Latour was a versatile man who contributed to exhibitions, plays, and performances about his work. Despite his fame, he detested the lackluster display of erudition at times characteristic of French intellectuals. He was a cynical and laconic man who at the end of his life proclaimed an ominous message: We must change our way of life, because the earth can no longer bear our burden.
Latour was born in Bonn in 1947 into a family of Burgundian wine merchants. His introduction to philosophy in high school shocked him as a transformation. “I didn’t know right away,” he said, “that I would become a philosopher.” “Because other knowledge seemed to me, paradoxically, less certain.”
Among his most famous works laboratory life From 1979, based on an anthropological study in an American laboratory. Latour and co-author Steve Walgar have argued that pure scientific truth does not exist. Science is also human work. The search is not only about facts, but also about who can best sell their truth, and who will find the strongest allies and the most wealthy moneylenders.
Critics saw Latour as a dangerous relativist and postmodern. During the science wars of the 1990s, American physicist Alan Sokal Latour and his companions called out a window on the 21st floor to prove that gravity is just a social construct.
Latour has always denied that he was a relativist. Of course, he did not want to question the laws of nature. But he wanted to understand science better and show that our view of truth is determined in part by conflict between researchers, especially at the forefront of science where knowledge has not yet been established.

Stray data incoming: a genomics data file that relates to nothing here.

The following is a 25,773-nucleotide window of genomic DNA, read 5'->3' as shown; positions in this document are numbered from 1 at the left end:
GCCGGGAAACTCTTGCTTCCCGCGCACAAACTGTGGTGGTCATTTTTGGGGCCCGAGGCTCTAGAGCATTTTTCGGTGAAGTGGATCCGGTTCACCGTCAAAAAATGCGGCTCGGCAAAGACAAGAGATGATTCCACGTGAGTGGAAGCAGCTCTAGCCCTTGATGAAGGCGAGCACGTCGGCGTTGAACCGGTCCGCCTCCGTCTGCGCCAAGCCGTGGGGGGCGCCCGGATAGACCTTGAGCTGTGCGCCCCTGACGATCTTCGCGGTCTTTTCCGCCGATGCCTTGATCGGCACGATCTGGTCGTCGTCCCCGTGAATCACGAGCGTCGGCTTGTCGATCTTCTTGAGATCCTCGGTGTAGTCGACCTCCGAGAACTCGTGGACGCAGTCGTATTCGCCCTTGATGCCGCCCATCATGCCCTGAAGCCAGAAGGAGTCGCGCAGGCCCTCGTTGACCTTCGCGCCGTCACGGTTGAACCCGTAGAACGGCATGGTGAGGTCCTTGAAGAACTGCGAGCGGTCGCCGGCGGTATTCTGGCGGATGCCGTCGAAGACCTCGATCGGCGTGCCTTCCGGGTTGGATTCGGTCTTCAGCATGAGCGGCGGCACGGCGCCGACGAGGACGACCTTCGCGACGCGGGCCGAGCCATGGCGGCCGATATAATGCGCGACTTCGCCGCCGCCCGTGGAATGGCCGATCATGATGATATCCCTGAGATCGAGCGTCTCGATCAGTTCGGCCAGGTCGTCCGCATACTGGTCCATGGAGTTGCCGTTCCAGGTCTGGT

As Latour focused more and more on the climate problem, he saw with alarm how climate deniers portray science as “just an opinion.” He said in an interview with this was never his intention de Volkskrant.
in his book Face to face with Gaia From the same year, he used the controversial Gaia theory, formulated in the 1960s by the eccentric British scientist James Lovelock. He considered the Earth as a living being, fickle Gaia. Since the scientific revolution of the seventeenth century, man has considered the Earth as something that can be occupied and exploited. The climate crisis and the extinction of animal species show how absurd and arrogant this idea is. Man is not the master of nature, but a part of it. And if he provokes the earth too much, she responds like a vengeful goddess.
In his recent work, Latour considered climate as the central political problem of our time, in a world that will increasingly revolve around the distribution of scarce natural resources.
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